- n. 脸；表面；面子；面容；外观；威信
- vi. 向；朝
- vt. 面对；面向；承认；抹盖
- n. (Face)人名；(法)法斯；(意)法切
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来自PIE*dhe, 做，放置，语源同do, fact. 即做出来的形状，脸面，并取代拉丁语visage.
- face:  The notion that a person’s face ‘is’ their appearance, what they look like to the rest of the world, lies behind the word face. It probably comes from a prehistoric base *fac-, signifying ‘appear’. This gave rise to Latin faciēs, which originally meant ‘appearance, aspect, form’, and only secondarily, by figurative extension, ‘face’. In due course it passed via Vulgar Latin *facia into Old French as face, from which English acquired it (French, incidentally, dropped the sense ‘face’ in the 17th century, although the word face is retained for ‘front, aspect’, etc).
Related forms in English include facade , facet  (originally a diminutive), superficial and surface.
=> facade, facet, superficial, surface
- face (n.)
- c. 1300, "the human face, a face; facial appearance or expression; likeness, image," from Old French face "face, countenance, look, appearance" (12c.), from Vulgar Latin *facia (source also of Italian faccia), from Latin facies "appearance, form, figure," and secondarily "visage, countenance," which probably is literally "form imposed on something" and related to facere "to make" (see factitious).
Replaced Old English andwlita "face, countenance" (from root of wlitan "to see, look") and ansyn, ansien, the usual word (from the root of seon "see"). Words for "face" in Indo-European commonly are based on the notion of "appearance, look," and are mostly derivatives from verbs for "to see, look" (as with the Old English words, Greek prosopon, literally "toward-look," Lithuanian veidas, from root *weid- "to see," etc.). But in some cases, as here, the word for "face" means "form, shape." In French, the use of face for "front of the head" was given up 17c. and replaced by visage (older vis), from Latin visus "sight."
From late 14c. as "outward appearance (as contrasted to some other reality);" also from late 14c. as "forward part or front of anything;" also "surface (of the earth or sea), extent (of a city)." Typographical sense of "part of the type which forms the letter" is from 1680s.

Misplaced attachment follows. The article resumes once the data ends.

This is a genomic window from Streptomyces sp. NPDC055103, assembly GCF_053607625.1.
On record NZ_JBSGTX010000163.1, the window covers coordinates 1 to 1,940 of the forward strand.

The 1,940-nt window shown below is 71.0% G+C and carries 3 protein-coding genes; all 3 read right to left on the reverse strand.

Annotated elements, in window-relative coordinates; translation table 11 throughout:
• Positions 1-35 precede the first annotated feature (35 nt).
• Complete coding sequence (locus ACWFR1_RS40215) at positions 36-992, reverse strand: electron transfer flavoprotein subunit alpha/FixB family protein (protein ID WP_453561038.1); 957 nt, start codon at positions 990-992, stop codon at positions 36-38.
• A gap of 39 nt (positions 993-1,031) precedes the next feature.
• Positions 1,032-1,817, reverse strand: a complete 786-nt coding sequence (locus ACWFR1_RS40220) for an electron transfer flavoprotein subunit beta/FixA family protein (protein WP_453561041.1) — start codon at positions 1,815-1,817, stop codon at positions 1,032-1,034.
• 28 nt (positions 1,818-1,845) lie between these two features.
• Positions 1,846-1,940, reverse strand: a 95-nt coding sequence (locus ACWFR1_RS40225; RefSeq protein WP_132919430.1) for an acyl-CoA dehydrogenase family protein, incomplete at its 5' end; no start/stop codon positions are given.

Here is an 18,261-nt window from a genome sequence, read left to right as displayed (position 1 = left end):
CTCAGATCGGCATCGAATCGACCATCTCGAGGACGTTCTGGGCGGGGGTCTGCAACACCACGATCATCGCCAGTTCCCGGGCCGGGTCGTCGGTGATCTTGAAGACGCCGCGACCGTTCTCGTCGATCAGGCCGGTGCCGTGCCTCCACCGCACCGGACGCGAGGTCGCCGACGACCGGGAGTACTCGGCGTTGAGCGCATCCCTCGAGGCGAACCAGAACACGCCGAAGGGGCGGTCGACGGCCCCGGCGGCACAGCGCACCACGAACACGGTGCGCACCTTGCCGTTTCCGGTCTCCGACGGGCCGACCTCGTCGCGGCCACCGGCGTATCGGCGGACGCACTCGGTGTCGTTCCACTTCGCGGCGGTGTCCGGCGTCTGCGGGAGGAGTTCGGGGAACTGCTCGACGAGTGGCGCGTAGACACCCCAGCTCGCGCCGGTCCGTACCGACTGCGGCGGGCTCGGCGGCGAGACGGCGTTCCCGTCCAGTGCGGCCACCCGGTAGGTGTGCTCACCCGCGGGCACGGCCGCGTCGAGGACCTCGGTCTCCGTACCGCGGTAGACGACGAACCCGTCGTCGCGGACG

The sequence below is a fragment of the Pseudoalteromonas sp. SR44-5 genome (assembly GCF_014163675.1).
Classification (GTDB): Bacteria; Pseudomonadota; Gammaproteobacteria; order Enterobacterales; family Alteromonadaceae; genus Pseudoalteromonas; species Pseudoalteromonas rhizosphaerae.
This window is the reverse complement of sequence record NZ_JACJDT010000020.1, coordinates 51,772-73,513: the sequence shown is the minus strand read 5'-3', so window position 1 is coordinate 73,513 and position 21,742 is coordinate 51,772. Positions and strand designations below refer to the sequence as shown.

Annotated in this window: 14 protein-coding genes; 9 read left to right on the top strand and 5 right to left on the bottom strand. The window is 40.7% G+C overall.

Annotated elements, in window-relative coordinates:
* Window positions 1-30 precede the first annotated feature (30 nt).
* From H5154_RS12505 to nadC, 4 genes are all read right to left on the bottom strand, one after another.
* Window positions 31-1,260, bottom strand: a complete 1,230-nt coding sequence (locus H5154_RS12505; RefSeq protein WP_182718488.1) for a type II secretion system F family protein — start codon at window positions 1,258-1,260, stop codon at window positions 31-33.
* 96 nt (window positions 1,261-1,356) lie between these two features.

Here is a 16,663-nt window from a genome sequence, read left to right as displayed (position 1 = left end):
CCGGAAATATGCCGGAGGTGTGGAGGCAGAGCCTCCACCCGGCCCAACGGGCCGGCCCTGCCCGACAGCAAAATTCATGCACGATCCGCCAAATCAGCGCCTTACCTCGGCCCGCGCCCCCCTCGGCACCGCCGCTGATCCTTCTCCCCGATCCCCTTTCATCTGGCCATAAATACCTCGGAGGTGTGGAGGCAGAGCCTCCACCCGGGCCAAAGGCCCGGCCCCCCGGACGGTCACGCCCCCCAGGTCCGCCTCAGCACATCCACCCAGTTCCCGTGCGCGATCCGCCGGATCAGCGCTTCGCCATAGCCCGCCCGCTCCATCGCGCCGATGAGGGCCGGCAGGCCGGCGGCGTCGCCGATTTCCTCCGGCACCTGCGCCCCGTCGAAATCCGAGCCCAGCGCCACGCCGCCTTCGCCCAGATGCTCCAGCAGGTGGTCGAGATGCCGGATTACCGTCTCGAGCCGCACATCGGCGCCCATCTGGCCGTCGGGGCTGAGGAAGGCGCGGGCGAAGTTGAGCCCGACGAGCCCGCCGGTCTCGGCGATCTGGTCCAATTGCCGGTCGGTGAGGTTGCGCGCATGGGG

Whan she cometh hoom, she raumpeth in my face And crieth 'false coward.' [Chaucer, "Monk's Tale"]
Face to face is from mid-14c. Face time is attested from 1990. To lose face (1876), is said to be from Chinese tu lien; hence also save face (1915). To show (one's) face "make or put in an appearance" is from mid-14c. (shewen the face). To make a face "change the appearance of the face in disgust, mockery, etc." is from 1560s. Two faces under one hood as a figure of duplicity is attested from mid-15c.
Two fases in a hode is neuer to tryst. ["Awake lordes," 1460]
- face (v.)
- "confront with assurance; show a bold face," mid-15c., from face (n.). From c. 1400 as "deface, disfigure." Meaning "to cover with something in front" is from 1560s; that of "turn the face toward" is from 1630s; meaning "be on the opposite page to" is from 1766. Intransitive sense "to turn the face" (especially in military tactics) is from 1630s. Related: Faced; facing. To face the music (1850, in U.S. Congressional debates) probably is theatrical rather than a reference to cavalry horses.
- 1. They have maintained their optimism in the face of desolating subjugation.
- 2. The cold, misty air felt wonderful on his face.
- 3. He will now face a disciplinary hearing for having an affair.
- 4. A young man plunged from a sheer rock face to his death.
- 5. The government wilted in the face of such powerful pressure.
[ face 造句 ]